Modularity within RISC OS
RISC OS has, from the outset, been designed to be modular in nature. This modularity brings many advantages, not least of which is the replaceability of components. It is highly desirable that components be able to handle being replaced whilst the system is in use. Whilst this has obvious developmental advantages, it also aids in upgrading components should a major failure be found.
It is usual for replacement components to be loaded during the system start up. Toolbox is a typical example which will be loaded during the boot sequence to replace the default versions in ROM. As a rapidly evolving library, Toolbox is regularly replaced.
Where possible it is desirable that the system not require any restart in order to ensure that components be loaded correctly. Although, for development purposes, clean environments are preferable, it is frustrating for users to be prompted to restart the system.
Services for replacement modules
In order that modules be able to handle replacement in a structured manner it is important that they correctly register with their dependencies, and re-register themselves when those dependencies are restarted. Examples of the services which must be monitored by various clients :
Many other examples exist at various levels, both as part of RISC OS and as 3rd party extensions. Components should use the most suitable mechanism for the purpose to ensure that the system continues to function.
As an alternative to registering unique services just for module start up and death, the service Service_ModuleStatus may be used to identify named modules starting, dying and being reinstantiated. This is less ideal because it does not allow for different modules to be used in place of the named modules (for example a Sound controller with a different name to SoundDMA). However, this is usually not a major constraint.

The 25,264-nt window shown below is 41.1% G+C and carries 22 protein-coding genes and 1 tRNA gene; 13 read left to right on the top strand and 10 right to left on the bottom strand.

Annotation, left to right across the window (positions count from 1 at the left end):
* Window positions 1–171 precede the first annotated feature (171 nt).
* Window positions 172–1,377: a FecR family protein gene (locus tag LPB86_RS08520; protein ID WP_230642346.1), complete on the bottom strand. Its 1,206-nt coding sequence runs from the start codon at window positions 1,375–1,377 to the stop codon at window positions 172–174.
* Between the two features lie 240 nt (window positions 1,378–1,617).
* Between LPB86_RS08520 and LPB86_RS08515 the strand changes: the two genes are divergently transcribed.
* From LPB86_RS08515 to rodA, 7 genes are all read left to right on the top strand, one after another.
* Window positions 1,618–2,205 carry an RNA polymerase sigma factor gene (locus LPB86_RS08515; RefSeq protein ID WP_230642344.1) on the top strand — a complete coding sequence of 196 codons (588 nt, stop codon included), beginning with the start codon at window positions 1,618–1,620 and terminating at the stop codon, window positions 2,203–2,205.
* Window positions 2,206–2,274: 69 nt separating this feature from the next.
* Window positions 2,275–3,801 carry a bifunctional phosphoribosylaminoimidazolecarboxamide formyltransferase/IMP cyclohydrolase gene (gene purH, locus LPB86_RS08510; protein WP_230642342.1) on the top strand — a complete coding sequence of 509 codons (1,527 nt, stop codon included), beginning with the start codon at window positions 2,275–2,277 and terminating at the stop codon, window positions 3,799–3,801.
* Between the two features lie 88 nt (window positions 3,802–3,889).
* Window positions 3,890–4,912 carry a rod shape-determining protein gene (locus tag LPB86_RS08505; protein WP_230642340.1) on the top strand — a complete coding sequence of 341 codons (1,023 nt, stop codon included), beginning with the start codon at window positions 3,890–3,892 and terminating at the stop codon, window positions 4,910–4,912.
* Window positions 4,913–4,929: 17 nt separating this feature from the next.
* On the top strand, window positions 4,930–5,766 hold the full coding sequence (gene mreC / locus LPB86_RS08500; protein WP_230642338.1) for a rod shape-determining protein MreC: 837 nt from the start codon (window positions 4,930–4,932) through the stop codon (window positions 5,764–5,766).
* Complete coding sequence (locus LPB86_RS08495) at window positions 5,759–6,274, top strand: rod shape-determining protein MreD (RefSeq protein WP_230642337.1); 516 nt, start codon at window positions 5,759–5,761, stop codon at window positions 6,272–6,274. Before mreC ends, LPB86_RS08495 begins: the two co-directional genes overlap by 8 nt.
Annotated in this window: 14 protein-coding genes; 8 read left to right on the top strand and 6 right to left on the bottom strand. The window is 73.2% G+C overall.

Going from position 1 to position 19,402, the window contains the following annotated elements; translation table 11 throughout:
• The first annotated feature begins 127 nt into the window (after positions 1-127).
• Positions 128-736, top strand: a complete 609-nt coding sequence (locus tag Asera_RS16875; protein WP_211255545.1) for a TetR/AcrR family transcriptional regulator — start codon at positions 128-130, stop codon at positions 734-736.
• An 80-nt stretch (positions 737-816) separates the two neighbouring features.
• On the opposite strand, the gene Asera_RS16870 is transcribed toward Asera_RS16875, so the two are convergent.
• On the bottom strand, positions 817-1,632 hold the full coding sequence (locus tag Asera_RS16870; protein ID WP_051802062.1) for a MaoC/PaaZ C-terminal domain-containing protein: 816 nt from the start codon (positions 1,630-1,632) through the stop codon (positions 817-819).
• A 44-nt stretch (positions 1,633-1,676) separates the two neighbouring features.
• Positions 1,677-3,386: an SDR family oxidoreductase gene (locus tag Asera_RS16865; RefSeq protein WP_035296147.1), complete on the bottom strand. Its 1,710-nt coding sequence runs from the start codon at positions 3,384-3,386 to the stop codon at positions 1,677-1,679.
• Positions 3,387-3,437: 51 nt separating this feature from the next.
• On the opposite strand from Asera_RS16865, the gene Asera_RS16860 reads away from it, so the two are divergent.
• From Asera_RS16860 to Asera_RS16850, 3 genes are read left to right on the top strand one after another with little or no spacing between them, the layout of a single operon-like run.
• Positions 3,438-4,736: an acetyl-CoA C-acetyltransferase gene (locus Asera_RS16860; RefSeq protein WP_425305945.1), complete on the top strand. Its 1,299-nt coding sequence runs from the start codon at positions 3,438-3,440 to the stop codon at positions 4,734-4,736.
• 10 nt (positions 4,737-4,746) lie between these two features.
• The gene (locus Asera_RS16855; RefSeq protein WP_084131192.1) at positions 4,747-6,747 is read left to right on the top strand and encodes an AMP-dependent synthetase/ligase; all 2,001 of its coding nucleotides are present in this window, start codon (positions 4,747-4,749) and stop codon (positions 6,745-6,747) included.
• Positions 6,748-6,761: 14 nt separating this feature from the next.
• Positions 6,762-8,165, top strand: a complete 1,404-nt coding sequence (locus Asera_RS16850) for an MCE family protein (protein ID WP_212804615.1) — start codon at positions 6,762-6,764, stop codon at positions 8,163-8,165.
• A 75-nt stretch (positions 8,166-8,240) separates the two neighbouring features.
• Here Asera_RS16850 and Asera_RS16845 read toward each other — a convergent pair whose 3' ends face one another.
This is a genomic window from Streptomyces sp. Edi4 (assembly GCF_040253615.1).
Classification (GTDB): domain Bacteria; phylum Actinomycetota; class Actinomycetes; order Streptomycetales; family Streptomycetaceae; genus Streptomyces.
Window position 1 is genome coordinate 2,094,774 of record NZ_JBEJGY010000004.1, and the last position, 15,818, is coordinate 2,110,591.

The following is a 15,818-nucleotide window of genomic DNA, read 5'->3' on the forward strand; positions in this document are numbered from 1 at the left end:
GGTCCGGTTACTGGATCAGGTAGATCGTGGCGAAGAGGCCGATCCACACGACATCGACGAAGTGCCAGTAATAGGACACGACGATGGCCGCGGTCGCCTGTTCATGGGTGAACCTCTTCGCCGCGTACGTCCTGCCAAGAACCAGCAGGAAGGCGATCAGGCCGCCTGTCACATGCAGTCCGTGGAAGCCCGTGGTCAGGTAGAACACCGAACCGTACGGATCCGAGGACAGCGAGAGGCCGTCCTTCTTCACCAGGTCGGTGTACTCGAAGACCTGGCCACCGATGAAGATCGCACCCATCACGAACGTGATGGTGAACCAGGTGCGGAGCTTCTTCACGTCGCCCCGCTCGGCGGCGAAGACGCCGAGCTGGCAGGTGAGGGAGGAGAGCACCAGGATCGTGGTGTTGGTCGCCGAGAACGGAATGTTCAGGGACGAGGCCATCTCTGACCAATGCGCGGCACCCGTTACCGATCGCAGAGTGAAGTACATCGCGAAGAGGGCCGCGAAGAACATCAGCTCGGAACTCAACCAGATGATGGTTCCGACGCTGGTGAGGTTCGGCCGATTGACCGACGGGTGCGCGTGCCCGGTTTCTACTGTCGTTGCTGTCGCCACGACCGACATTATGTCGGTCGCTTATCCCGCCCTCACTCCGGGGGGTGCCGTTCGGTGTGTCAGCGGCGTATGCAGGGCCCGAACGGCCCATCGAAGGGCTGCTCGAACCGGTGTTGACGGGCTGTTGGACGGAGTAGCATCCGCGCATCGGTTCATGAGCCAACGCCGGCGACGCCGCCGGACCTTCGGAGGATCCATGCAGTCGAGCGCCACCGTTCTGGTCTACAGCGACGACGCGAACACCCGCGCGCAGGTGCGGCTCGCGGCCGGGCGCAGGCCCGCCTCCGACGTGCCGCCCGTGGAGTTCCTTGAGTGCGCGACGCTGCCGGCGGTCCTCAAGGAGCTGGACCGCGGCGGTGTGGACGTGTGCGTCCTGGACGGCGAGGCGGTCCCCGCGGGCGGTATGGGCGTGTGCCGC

Recommendations for modularity
In order to be replaceable 'on the fly', components must :
Modularity and applications
In many cases there is no mechanism to notify applications of state changes within modules. Components may use their own mechanisms for determining the state of their dependency module. Usually this involves the opaque handles returned from modules being validated by some mechanism. This can cause the application to terminate if it is unexpected, or for operations to be cancelled. Component replacement is expected within an active system, but side effects are usually unavoidable. Replacement of, for example, the Internet module will be handled gracefully by most module components, but applications will usually fail in their active operations due to invalid socket errors. Because the module claimants will (usually) obtain lower socket numbers than the applications had been allocated, this does not cause the applications to access data intended for the module-claimed sockets. The possibility should not, however, be ignored.
Complex stacks of components, such as the network stack, may have many dependencies. It is important that, where possible, these dependencies are given due attention to ensure that they are restartable with minimal effort. The Internet module, for example, can be reinitialised and the dependant components will attempt to re-assign a useful system using dynamic allocation of addresses and other methods as configured.
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